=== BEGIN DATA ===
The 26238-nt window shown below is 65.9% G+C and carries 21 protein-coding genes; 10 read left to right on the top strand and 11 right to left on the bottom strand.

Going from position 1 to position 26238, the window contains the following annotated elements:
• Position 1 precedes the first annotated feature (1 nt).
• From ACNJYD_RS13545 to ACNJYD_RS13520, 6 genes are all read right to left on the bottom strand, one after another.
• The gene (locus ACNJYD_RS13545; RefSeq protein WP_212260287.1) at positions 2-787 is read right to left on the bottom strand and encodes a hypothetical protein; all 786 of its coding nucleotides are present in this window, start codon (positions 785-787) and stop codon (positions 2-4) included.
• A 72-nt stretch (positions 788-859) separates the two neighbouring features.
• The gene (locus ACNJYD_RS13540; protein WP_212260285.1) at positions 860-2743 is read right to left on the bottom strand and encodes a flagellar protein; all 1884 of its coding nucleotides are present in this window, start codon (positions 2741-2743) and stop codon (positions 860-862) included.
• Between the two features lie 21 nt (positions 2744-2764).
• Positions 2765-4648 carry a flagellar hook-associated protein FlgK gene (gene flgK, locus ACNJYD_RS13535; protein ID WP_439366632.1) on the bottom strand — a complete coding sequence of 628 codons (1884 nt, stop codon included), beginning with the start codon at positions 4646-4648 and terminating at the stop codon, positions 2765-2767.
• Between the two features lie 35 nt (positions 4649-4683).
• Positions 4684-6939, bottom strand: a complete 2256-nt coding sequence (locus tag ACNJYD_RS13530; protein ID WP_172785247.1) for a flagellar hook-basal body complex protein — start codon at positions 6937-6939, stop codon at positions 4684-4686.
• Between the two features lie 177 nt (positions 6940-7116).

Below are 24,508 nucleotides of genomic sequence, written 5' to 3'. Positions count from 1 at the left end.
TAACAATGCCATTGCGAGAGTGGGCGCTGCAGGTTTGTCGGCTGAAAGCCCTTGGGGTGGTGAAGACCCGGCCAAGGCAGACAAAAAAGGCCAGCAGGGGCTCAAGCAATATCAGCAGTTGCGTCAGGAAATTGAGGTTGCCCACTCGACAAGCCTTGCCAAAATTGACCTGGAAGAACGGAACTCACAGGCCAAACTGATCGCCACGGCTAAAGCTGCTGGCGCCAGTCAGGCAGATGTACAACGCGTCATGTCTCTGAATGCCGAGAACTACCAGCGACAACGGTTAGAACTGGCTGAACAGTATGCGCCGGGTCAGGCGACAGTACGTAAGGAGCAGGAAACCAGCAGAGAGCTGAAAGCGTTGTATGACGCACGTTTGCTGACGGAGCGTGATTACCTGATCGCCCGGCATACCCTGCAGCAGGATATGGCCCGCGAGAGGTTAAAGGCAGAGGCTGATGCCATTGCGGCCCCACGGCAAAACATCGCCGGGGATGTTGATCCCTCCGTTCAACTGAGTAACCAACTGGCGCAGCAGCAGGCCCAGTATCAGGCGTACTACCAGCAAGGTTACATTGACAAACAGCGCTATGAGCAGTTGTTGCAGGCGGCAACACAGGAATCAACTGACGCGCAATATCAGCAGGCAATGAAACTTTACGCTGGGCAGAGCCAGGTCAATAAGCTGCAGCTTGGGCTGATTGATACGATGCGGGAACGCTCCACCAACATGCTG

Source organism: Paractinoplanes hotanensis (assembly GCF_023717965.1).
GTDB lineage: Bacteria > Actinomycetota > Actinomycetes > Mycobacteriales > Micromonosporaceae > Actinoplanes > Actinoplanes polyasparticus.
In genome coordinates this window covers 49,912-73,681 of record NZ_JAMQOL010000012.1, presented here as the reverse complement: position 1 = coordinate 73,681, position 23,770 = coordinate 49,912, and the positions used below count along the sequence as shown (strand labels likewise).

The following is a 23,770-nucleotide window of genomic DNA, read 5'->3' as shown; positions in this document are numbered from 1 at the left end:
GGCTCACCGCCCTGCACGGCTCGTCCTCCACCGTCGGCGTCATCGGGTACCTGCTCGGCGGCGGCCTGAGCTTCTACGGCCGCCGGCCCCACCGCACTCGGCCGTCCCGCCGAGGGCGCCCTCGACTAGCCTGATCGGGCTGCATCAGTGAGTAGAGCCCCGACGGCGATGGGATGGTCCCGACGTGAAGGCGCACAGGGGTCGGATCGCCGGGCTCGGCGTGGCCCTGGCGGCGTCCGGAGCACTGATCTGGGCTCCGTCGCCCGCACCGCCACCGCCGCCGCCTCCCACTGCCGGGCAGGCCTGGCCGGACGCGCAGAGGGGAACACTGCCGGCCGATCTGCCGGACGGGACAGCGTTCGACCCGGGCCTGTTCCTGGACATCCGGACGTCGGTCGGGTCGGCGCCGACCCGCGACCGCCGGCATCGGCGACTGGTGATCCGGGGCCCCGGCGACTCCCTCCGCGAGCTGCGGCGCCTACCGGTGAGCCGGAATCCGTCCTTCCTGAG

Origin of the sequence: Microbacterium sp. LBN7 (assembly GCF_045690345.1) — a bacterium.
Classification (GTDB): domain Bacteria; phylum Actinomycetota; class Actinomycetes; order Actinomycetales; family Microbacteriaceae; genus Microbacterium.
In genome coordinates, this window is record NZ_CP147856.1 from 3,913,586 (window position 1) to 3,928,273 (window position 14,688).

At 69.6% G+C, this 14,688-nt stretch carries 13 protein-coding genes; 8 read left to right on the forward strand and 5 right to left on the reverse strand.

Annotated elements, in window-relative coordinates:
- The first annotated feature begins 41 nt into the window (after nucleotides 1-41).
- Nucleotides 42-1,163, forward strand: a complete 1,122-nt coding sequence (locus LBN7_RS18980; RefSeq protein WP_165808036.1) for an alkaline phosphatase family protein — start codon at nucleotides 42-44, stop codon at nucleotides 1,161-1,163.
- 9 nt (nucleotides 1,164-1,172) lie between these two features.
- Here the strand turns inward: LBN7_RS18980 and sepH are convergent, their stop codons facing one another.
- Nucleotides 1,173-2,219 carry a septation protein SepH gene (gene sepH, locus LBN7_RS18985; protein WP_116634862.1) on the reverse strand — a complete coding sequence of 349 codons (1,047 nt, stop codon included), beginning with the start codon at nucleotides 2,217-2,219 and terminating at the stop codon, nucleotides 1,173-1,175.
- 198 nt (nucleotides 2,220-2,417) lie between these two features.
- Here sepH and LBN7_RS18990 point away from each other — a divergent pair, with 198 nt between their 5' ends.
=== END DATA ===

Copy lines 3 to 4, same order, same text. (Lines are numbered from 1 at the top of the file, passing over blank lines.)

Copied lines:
• Position 1 precedes the first annotated feature (1 nt).
• From ACNJYD_RS13545 to ACNJYD_RS13520, 6 genes are all read right to left on the bottom strand, one after another.